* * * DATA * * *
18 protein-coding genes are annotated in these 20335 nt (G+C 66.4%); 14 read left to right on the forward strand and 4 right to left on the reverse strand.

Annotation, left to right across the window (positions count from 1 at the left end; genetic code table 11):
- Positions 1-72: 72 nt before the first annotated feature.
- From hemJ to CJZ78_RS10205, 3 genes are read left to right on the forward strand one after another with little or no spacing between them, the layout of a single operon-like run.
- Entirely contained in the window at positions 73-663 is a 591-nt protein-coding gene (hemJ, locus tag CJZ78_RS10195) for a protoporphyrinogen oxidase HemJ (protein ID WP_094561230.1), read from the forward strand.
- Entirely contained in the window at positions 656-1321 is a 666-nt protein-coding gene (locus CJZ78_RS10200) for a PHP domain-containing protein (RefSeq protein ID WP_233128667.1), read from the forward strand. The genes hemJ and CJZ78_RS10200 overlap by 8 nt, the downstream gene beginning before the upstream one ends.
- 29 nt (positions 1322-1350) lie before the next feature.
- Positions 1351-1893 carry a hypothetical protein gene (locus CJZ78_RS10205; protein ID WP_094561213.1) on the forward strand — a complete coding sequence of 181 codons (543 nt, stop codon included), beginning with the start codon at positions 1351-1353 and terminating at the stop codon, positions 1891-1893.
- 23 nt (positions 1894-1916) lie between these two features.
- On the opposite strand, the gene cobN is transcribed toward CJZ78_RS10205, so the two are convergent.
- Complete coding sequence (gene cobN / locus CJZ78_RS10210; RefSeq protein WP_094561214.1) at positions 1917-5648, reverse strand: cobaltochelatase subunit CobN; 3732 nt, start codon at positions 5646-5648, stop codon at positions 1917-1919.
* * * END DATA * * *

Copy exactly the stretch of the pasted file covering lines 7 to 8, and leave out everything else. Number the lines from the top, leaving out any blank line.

- 29 nt (positions 1322-1350) lie before the next feature.
- Positions 1351-1893 carry a hypothetical protein gene (locus CJZ78_RS10205; protein ID WP_094561213.1) on the forward strand — a complete coding sequence of 181 codons (543 nt, stop codon included), beginning with the start codon at positions 1351-1353 and terminating at the stop codon, positions 1891-1893.